Another grave instructional error coaches can make is hesitating or refusing to reveal hard truths to those participating in class who may be reluctant to accept them.  Veteran and rookie CrossFit participants are constantly exposed to exciting new fitness challenges and opportunities to test their athleticism.  Sometimes, participants’ individual expectations and ambitions do not align with their current capacities.  Under such circumstances, or where the extents of participants’ capacities are unknown, coaches must be the conservative voices of reason and restraint.  There are, of course, appropriate ways to finesse what might arguable be a delicate situation, but prudence mandates that coaches set aside any lingering fears of being disliked in favor participant safety.  Instructional mediocrity is a slippery slope, and it is the participants who often suffer the most from coaching insecurities and laziness.

Although instructional error contributes to the incidence of injury in the CrossFit training context, “participant error” also has a significant effect on the likelihood of injury.  Of the several factors participants remain responsible for, regardless of instructional quality, humility is one of the most important.  It is quite possible that inflated egos send more CrossFit participants to therapists, chiropractors, emergency rooms, and orthopedic surgeons than any other factor.  To some degree, CrossFit gyms are collaborative fitness environments, and dialogue between coaches and participants is essential for success—from both perspectives.  Nevertheless, CrossFit gyms are not democracies.  Where qualified coaches stand in front of the white board, their advice and instruction should be respected.  Just because participants can do something does not mean that they can do it correctly, or that they should do it at all.  It is the coach’s job to establish those boundaries.  Participants that disregard their coaches’ suggestions and modifications, or refuse to accept objective assessments about their athletic capacities, do so at their own risk.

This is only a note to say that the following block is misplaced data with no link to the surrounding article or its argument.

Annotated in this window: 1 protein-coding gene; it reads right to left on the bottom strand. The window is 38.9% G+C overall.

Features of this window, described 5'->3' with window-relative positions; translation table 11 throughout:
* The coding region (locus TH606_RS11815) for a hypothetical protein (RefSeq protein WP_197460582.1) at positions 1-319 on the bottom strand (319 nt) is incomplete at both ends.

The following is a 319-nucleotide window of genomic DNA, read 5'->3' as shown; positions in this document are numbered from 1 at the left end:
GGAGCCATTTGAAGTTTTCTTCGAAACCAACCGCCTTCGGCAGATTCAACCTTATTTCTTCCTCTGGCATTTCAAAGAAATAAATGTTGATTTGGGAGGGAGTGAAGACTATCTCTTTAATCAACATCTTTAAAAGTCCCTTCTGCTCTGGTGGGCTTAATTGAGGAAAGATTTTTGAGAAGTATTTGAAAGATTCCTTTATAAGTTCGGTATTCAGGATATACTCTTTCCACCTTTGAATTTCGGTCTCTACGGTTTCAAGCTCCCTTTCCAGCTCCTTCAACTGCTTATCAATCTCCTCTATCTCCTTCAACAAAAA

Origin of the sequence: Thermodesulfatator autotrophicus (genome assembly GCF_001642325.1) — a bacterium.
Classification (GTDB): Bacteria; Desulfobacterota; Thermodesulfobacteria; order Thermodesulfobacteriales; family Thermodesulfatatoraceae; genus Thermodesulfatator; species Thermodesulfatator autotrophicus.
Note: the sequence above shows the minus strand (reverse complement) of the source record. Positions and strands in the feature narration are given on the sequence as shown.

Hand in hand with humility is honesty.  Participants must inform their coaches about existing injuries and limitations.  And this is not an obligation that diminishes over time.  CrossFit training affects each individual differently, and how participants feel three days, or two weeks, or six months down the road may be substantially different than how they felt walking in the door for their initial workouts.  By ignoring their bodies, and failing to bring their other concerns and apprehensions to the attention of their coaches, participants expose themselves to overtraining and other related injuries.

Finally, participants are under a general obligation to get informed.  Taking what they see on social media or what they hear by word of mouth, and then trying to attempt it on their own—whether or not at a CrossFit gym or under the supervision of a qualified coach—is a recipe for injury.  There is science, along with empirical data to support it, behind the CrossFit training methodology, and much of it is publicly accessible.  Whether that data is credible or validates CrossFit’s undertaking is entirely up to each individual to decide (as it should be), but that scrutiny should not be applied lightly.  Proceeding without a rudimentary understanding of the science on which the CrossFit training methodology is based can be ignorant and dangerous.

The unfortunate truth is that people do get hurt participating in CrossFit.  When participants are training at their limits (some of the time)—a requisite for certain forms of adaptation—human error inevitably seeps into the equation, and the chances of participants sustaining injuries go up.  By coaching with knowledge, sincerity, and attentiveness, and by attending classes with humility and honesty, coaches and clients can mitigate the impact of instructional and participant error, and stay safe in the CrossFit training context.

Coach Brian Bieschke
481 N. Commons Aurora, IL 60504 (view larger map)